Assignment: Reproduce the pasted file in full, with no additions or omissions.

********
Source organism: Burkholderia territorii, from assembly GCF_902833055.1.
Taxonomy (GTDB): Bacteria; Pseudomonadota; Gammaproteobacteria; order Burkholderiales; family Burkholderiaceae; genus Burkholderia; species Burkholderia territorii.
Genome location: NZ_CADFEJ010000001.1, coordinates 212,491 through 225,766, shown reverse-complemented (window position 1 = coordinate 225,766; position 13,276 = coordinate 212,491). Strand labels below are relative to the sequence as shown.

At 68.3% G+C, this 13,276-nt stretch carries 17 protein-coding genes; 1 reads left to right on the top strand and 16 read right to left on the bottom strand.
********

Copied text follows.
Source organism: Burkholderia territorii, from assembly GCF_902833055.1.
Taxonomy (GTDB): Bacteria; Pseudomonadota; Gammaproteobacteria; order Burkholderiales; family Burkholderiaceae; genus Burkholderia; species Burkholderia territorii.
Genome location: NZ_CADFEJ010000001.1, coordinates 212,491 through 225,766, shown reverse-complemented (window position 1 = coordinate 225,766; position 13,276 = coordinate 212,491). Strand labels below are relative to the sequence as shown.

At 68.3% G+C, this 13,276-nt stretch carries 17 protein-coding genes; 1 reads left to right on the top strand and 16 read right to left on the bottom strand.